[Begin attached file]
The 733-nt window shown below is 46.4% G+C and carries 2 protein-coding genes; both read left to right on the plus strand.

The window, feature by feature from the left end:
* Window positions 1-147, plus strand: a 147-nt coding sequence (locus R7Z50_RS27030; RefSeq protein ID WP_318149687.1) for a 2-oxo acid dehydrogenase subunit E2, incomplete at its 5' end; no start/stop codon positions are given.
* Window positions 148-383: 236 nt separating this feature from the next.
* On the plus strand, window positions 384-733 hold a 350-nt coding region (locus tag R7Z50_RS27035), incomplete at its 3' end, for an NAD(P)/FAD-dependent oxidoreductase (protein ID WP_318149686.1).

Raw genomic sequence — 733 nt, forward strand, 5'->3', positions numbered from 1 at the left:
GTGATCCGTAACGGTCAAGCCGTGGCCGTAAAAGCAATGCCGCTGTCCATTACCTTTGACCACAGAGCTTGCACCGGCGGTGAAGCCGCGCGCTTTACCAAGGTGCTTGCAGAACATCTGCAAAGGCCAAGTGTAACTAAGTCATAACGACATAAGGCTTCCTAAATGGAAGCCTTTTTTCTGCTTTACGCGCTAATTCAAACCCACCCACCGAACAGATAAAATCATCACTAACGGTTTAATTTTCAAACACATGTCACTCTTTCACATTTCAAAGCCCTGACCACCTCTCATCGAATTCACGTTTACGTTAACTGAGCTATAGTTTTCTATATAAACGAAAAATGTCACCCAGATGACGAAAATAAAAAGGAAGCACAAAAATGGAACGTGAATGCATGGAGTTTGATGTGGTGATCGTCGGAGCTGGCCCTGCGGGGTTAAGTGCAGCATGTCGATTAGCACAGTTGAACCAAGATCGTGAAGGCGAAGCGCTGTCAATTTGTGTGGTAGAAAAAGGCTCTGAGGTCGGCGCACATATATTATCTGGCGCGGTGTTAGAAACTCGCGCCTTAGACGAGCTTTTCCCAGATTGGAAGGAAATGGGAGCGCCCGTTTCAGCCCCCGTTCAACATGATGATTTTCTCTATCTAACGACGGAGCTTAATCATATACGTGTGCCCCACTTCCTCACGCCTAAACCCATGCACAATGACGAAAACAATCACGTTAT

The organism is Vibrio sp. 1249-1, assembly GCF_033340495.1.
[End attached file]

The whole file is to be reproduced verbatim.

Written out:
The 733-nt window shown below is 46.4% G+C and carries 2 protein-coding genes; both read left to right on the plus strand.

The window, feature by feature from the left end:
* Window positions 1-147, plus strand: a 147-nt coding sequence (locus R7Z50_RS27030; RefSeq protein ID WP_318149687.1) for a 2-oxo acid dehydrogenase subunit E2, incomplete at its 5' end; no start/stop codon positions are given.
* Window positions 148-383: 236 nt separating this feature from the next.
* On the plus strand, window positions 384-733 hold a 350-nt coding region (locus tag R7Z50_RS27035), incomplete at its 3' end, for an NAD(P)/FAD-dependent oxidoreductase (protein ID WP_318149686.1).

Raw genomic sequence — 733 nt, forward strand, 5'->3', positions numbered from 1 at the left:
GTGATCCGTAACGGTCAAGCCGTGGCCGTAAAAGCAATGCCGCTGTCCATTACCTTTGACCACAGAGCTTGCACCGGCGGTGAAGCCGCGCGCTTTACCAAGGTGCTTGCAGAACATCTGCAAAGGCCAAGTGTAACTAAGTCATAACGACATAAGGCTTCCTAAATGGAAGCCTTTTTTCTGCTTTACGCGCTAATTCAAACCCACCCACCGAACAGATAAAATCATCACTAACGGTTTAATTTTCAAACACATGTCACTCTTTCACATTTCAAAGCCCTGACCACCTCTCATCGAATTCACGTTTACGTTAACTGAGCTATAGTTTTCTATATAAACGAAAAATGTCACCCAGATGACGAAAATAAAAAGGAAGCACAAAAATGGAACGTGAATGCATGGAGTTTGATGTGGTGATCGTCGGAGCTGGCCCTGCGGGGTTAAGTGCAGCATGTCGATTAGCACAGTTGAACCAAGATCGTGAAGGCGAAGCGCTGTCAATTTGTGTGGTAGAAAAAGGCTCTGAGGTCGGCGCACATATATTATCTGGCGCGGTGTTAGAAACTCGCGCCTTAGACGAGCTTTTCCCAGATTGGAAGGAAATGGGAGCGCCCGTTTCAGCCCCCGTTCAACATGATGATTTTCTCTATCTAACGACGGAGCTTAATCATATACGTGTGCCCCACTTCCTCACGCCTAAACCCATGCACAATGACGAAAACAATCACGTTAT

The organism is Vibrio sp. 1249-1, assembly GCF_033340495.1.